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Mazza v. Scoleri

New Jersey Superior Court, Appellate Division


October 16, 1997

JOSEPH L. MAZZA AND JOAN R. MAZZA, PLAINTIFFS-RESPONDENTS,
v.
RONALD SCOLERI, DEFENDANT-APPELLANT.

On appeal from the Superior Court of New Jersey, Law Division, Atlantic County.

Approved for Publication October 18, 1997.

Before Judges Pressler, Conley and Carchman.

PER CURIAM

This controversy arises out of a written residential condominium lease, option to purchase, and contract of sale. The disputed question was whether, on the sale of the condominium to a third person, the lessees, plaintiffs Joseph L. and Joan R. Mazza, were entitled to the return of their option payment from the owner-lessor, defendant Ronald Scoleri, in accordance with the parties' asserted subsequent oral agreement. Following a bench trial, Judge Winkelstein found that such an oral agreement was in fact entered into and that plaintiffs' part performance thereof and their forbearance in reliance thereon estopped defendant from relying on the statute of frauds. The Judge, therefore, concluded that the oral agreement was enforceable and entered a conforming judgment awarding plaintiffs a portion of their option payment less undisputed sums due defendant under the lease. Defendant appeals. We affirm substantially for the reasons stated by Judge Winkelstein in his oral decision. See also R. 2:11-3(e)(1)(A) and (E).

We add the following observations. Defendant owned a two-bedroom condominium in Brigantine that he wished to sell. Plaintiff Joseph L. Mazza was the part owner of a restaurant in Brigantine and was looking for a nearby place to live. The two met at the restaurant and discovered their mutual interest. Plaintiffs were not then ready to purchase but believed they would want to in the future. Accordingly, the parties agreed that plaintiffs would rent the condominium for three years with an option to purchase exercisable at any time within that period for a purchase price of $160,000. Plaintiffs agreed to pay an option price of $20,000 to be credited against the purchase price if the option were exercised, and non-refundable if it were not. Conforming documents were prepared and executed on February 28, 1991, providing that the lease term would commence on April 25, 1991. The $20,000 option price, characterized by plaintiff Joseph L. Mazza as a deposit, was paid in escrow. Amicable relations between the parties ensued.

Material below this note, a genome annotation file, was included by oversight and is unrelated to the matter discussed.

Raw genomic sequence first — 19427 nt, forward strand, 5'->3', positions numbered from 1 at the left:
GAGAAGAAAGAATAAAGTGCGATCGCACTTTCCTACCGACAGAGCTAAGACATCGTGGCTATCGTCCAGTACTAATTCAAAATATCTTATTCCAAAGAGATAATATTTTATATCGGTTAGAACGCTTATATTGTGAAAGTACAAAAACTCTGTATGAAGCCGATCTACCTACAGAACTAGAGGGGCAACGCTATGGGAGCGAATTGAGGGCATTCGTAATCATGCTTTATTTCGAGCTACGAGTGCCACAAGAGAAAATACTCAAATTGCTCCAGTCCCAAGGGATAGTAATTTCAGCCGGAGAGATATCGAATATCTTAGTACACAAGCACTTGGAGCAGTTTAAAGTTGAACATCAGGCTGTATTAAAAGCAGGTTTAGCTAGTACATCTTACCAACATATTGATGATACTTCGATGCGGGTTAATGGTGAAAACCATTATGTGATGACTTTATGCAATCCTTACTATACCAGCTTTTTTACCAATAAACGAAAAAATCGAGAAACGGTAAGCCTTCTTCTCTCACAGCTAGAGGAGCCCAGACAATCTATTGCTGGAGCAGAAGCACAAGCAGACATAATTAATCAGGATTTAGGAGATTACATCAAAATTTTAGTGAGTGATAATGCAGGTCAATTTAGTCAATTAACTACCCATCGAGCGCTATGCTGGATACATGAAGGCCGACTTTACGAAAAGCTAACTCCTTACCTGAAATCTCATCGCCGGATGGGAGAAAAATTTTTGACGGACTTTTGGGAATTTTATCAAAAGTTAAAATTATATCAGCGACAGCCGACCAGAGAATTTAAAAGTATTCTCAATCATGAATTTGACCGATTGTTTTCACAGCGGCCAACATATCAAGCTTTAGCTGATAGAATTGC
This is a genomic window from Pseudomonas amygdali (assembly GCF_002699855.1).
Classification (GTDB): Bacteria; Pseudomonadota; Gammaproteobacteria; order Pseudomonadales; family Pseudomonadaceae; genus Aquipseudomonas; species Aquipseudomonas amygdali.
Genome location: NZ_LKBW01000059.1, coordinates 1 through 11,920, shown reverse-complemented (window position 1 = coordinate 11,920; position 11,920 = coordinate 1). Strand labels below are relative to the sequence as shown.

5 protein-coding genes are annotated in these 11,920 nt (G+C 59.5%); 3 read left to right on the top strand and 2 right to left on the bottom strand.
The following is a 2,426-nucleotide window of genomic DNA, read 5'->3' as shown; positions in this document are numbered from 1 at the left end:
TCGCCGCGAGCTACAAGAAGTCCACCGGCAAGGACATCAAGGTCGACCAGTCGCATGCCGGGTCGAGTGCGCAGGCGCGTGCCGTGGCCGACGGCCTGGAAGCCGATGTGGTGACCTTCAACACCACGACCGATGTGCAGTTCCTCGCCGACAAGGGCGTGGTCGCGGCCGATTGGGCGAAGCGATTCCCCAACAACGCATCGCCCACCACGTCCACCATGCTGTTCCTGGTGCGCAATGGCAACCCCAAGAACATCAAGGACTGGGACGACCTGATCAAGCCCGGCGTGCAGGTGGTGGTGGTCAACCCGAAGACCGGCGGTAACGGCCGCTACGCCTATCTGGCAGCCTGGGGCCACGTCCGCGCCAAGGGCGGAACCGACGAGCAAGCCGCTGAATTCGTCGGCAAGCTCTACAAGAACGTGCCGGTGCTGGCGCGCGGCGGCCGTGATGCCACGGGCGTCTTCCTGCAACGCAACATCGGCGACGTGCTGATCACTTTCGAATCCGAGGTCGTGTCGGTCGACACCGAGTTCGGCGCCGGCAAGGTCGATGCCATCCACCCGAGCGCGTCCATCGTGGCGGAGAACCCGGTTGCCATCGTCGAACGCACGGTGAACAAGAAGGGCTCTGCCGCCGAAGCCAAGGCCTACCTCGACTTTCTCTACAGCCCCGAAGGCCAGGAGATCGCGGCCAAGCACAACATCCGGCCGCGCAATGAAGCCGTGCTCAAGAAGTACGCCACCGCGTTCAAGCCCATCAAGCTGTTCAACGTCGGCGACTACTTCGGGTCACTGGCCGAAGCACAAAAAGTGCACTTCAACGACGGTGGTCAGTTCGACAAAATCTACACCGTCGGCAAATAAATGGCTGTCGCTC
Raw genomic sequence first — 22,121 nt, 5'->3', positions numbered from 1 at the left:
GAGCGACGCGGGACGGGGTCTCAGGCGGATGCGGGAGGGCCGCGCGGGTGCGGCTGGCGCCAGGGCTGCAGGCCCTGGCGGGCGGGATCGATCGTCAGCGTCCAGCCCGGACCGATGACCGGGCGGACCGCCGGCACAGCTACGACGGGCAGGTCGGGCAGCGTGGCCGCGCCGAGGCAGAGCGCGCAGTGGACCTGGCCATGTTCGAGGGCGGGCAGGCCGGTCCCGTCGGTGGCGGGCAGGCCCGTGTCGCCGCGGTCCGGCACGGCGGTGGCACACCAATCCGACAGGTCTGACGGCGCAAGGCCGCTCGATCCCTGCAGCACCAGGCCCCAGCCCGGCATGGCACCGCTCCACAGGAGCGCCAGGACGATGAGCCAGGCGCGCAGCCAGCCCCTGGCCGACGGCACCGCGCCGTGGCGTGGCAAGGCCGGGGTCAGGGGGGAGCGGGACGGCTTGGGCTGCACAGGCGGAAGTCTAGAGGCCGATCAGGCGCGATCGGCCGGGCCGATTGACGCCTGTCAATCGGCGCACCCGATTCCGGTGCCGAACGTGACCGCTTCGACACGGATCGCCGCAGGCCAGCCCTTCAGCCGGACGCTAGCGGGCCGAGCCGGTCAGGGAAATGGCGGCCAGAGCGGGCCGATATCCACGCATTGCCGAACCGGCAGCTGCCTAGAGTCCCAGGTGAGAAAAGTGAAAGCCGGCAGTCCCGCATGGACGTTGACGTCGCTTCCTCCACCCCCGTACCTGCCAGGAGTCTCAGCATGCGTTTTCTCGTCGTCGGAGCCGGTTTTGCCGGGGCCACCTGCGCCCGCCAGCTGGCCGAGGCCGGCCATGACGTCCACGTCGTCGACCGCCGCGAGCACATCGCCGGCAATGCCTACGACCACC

It is not disputed that in October 1993, plaintiffs had to make different residential arrangements because they needed a larger home for their family. Although the condominium was suitable for them, their daughter had then returned with her two children to live with her parents. It is not disputed that the parties then agreed that plaintiffs would look for another buyer for the condominium, and plaintiffs did so. The dispute between the parties is whether that agreement encompassed the Disposition of the option price upon a sale to a third-party buyer. According to plaintiffs, it was agreed and understood that if the unit was sold for at least $160,000, defendant would return plaintiffs' option payment/deposit, and that if it were sold for more than that sum, the parties would also share the difference in a yet undefined proportion. Defendant denied that any such agreement was made, conceding, however, that he did have the unexpressed intention of returning the $20,000 if the purchase price were at least $180,000.

During the ensuing five or six months, plaintiffs, despite their best efforts, were unable to consummate a sale and so advised defendant. Defendant then himself undertook to sell the unit. In late March 1994, defendant brought an acquaintance of his to see the unit. That prospective buyer returned again in early April and again a week later. His ultimate best offer was $155,000 conditioned upon plaintiffs' vacating the premises by May 28. Defendant discussed the offer with plaintiffs, and plaintiffs agreed that it should be accepted, making plans, at some substantial personal inconvenience, to leave the condominium by that date. It was Joseph L. Mazza's recollection that the deal was proposed to him sometime in late April and confirmed to him by defendant on May 2. Title closed on May 31. In connection with the closing of title, plaintiffs were requested to and accordingly did execute a release, apparently by way of a quit claim deed, of their rights in the premises. Following the sale, plaintiffs demanded the return of their $20,000 "deposit," and commenced this action for its recovery when their demand was refused. Defendant counterclaimed, seeking alleged unpaid condominium rent and other charges in the amount of $2,242.76.